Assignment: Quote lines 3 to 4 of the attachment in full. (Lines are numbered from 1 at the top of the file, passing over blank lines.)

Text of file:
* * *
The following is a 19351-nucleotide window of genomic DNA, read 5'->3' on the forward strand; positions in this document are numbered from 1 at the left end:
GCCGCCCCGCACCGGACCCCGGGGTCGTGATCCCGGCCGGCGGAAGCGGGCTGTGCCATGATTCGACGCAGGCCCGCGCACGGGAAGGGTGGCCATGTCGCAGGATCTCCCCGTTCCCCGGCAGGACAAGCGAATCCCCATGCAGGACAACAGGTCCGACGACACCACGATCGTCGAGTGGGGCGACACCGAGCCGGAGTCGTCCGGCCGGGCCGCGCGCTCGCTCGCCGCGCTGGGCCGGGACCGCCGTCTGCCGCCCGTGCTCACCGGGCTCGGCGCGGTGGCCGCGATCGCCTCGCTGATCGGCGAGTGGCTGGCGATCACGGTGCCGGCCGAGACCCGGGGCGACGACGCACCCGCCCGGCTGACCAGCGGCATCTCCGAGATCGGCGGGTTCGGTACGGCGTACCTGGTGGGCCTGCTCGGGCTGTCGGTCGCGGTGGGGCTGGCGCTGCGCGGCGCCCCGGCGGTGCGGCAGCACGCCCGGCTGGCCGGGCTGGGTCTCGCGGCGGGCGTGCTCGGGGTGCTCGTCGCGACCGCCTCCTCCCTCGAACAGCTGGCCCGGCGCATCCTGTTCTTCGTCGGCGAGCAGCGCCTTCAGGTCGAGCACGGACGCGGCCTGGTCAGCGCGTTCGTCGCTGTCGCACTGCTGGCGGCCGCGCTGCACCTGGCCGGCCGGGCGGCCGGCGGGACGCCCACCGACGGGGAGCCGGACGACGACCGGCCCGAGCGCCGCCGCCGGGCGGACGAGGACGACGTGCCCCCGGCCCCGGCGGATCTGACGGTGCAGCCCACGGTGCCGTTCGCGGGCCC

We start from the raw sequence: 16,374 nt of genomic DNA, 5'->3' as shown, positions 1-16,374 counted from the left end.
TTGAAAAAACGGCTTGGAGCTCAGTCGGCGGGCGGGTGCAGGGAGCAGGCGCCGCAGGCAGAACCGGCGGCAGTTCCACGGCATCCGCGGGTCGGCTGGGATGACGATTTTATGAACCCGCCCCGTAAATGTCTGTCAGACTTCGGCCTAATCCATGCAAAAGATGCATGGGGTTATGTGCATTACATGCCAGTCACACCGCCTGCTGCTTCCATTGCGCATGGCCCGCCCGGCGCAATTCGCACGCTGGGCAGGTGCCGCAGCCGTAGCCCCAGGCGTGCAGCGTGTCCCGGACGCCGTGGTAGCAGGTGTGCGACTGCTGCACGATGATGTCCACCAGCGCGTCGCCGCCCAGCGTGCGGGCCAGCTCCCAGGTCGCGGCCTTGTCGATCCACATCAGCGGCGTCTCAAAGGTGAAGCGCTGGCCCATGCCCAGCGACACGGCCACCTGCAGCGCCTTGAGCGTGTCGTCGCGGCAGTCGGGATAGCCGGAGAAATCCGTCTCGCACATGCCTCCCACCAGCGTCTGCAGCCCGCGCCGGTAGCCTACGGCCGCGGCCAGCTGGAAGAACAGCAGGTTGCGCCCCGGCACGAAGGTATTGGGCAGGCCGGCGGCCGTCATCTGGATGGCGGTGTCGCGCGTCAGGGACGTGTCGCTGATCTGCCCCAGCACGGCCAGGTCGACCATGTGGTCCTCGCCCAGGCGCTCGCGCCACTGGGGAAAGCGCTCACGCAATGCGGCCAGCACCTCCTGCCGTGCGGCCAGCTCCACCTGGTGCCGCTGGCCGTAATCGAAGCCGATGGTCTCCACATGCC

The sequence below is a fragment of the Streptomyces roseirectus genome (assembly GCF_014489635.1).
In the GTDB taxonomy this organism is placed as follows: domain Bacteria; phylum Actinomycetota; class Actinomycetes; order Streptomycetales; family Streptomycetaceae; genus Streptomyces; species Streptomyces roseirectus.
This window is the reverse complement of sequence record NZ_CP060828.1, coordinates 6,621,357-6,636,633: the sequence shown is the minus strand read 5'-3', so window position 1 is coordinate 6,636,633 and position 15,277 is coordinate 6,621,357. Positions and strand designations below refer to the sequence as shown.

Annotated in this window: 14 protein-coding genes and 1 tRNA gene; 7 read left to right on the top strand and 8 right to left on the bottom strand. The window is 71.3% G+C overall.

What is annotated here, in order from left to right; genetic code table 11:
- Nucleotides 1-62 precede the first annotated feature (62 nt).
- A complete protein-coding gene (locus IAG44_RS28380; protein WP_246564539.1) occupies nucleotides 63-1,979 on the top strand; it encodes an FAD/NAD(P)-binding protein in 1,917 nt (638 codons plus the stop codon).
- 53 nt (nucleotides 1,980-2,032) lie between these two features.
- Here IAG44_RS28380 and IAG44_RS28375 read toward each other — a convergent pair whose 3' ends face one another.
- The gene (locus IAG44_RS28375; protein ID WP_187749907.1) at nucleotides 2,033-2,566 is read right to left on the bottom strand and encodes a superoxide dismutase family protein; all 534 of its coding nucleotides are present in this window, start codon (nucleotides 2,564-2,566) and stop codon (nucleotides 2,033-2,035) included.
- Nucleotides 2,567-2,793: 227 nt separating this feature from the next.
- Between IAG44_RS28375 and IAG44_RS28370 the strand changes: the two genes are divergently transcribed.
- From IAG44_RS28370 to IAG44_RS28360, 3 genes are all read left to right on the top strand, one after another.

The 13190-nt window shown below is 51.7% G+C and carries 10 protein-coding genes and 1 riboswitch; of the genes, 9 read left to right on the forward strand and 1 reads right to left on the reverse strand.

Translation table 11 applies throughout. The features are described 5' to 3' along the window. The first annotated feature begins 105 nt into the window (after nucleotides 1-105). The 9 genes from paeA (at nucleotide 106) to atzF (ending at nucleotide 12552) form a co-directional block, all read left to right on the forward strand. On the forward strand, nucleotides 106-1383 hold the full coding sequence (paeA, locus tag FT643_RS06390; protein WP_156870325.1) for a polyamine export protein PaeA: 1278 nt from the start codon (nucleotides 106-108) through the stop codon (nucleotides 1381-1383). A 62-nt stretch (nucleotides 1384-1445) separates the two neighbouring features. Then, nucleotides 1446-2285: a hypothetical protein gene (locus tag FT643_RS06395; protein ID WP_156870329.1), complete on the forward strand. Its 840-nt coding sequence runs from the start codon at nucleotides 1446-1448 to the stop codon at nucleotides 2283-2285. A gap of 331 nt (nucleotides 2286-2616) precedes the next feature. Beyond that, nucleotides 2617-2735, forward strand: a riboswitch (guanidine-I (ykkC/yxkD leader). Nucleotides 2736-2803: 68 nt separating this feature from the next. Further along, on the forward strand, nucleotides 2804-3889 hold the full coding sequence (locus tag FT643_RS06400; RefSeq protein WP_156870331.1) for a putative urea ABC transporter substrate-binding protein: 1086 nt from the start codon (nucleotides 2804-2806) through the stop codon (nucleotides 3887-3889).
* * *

We start from the raw sequence: 16,374 nt of genomic DNA, 5'->3' as shown, positions 1-16,374 counted from the left end.
TTGAAAAAACGGCTTGGAGCTCAGTCGGCGGGCGGGTGCAGGGAGCAGGCGCCGCAGGCAGAACCGGCGGCAGTTCCACGGCATCCGCGGGTCGGCTGGGATGACGATTTTATGAACCCGCCCCGTAAATGTCTGTCAGACTTCGGCCTAATCCATGCAAAAGATGCATGGGGTTATGTGCATTACATGCCAGTCACACCGCCTGCTGCTTCCATTGCGCATGGCCCGCCCGGCGCAATTCGCACGCTGGGCAGGTGCCGCAGCCGTAGCCCCAGGCGTGCAGCGTGTCCCGGACGCCGTGGTAGCAGGTGTGCGACTGCTGCACGATGATGTCCACCAGCGCGTCGCCGCCCAGCGTGCGGGCCAGCTCCCAGGTCGCGGCCTTGTCGATCCACATCAGCGGCGTCTCAAAGGTGAAGCGCTGGCCCATGCCCAGCGACACGGCCACCTGCAGCGCCTTGAGCGTGTCGTCGCGGCAGTCGGGATAGCCGGAGAAATCCGTCTCGCACATGCCTCCCACCAGCGTCTGCAGCCCGCGCCGGTAGCCTACGGCCGCGGCCAGCTGGAAGAACAGCAGGTTGCGCCCCGGCACGAAGGTATTGGGCAGGCCGGCGGCCGTCATCTGGATGGCGGTGTCGCGCGTCAGGGACGTGTCGCTGATCTGCCCCAGCACGGCCAGGTCGACCATGTGGTCCTCGCCCAGGCGCTCGCGCCACTGGGGAAAGCGCTCACGCAATGCGGCCAGCACCTCCTGCCGTGCGGCCAGCTCCACCTGGTGCCGCTGGCCGTAATCGAAGCCGATGGTCTCCACATGCC